Sister Steamer Russia That Resembled Scotia

Scotia - Lost On Michigan's Keweenaw Point

By James Donahue

The Scotia was an iron hulled bulk carrier that joined a small armada of shipwrecks that have collected off the tip of Lake Superior's Keweenaw Point.

This vessel wrecked there during a gale on Oct. 24, 1884 as the crew was attempting to negotiate the narrows between the point and Manitou Island and possibly find shelter. The vessel was steaming empty on its way to Duluth when it got caught in the storm.

But winter can arrive early on Superior and the skipper of the Scotia, a Captain Bogart, found himself in a "whiteout" from heavy winds and snow squalls so heavy visibility sometimes was reduced to zero. It was in the midst of such a squall at around 5 a.m. that the 231-foot ship went hard aground at the tip of the Keweenaw.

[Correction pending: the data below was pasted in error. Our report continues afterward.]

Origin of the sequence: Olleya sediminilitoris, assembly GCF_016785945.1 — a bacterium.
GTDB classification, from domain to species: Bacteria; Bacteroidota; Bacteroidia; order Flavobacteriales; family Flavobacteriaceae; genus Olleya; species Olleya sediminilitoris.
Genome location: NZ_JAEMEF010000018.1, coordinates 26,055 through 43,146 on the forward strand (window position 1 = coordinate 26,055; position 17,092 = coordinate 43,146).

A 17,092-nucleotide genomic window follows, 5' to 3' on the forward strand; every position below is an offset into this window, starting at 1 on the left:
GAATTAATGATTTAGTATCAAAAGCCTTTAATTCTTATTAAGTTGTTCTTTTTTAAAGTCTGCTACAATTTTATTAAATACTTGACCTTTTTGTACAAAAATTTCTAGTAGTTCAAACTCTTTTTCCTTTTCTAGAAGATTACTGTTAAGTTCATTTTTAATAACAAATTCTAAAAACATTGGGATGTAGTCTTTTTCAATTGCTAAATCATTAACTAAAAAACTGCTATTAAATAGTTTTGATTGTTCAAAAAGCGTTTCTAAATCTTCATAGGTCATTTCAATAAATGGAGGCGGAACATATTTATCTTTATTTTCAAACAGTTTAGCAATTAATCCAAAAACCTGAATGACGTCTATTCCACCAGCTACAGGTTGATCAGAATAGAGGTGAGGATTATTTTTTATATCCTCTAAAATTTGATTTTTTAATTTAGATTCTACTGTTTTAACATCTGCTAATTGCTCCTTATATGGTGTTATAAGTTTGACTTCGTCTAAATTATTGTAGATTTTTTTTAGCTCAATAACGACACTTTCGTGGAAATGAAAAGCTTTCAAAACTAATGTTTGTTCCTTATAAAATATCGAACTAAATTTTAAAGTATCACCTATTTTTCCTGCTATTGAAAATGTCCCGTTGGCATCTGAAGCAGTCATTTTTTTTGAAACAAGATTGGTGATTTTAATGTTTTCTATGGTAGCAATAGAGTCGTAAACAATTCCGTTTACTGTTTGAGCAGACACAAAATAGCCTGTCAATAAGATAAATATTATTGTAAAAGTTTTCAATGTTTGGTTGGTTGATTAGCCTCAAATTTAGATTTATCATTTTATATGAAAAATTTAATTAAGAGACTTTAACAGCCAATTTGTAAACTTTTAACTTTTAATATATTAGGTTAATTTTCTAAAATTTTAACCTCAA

The crew signaled the passing steamer Nyack that day, was taken off the stricken vessel, and salvagers were notified.

At first the Scotia was considered salvagable even though it was resting high out of the water. But as the storms intensified the pounding waves eventually broke the iron hull amidships and she fell into ruin before salvagers could get to it.

One news reporter observed the wreck as follows: "The gangway decks being apart five inches, the bottom all gone and the port side badly broken." It was said the bow remained high on the rocks while a stern section settled in about ten feet of water. The 11-year-old Scotia was declared a total wreck and over the years was broken up for scrap.

The Scotia was one of four identical iron steamers built by the King Iron Co. at Buffalo, New York, in 1873. Her sisters were the Java, the Russia and the Cuba.

Great And Lost Ships Of The World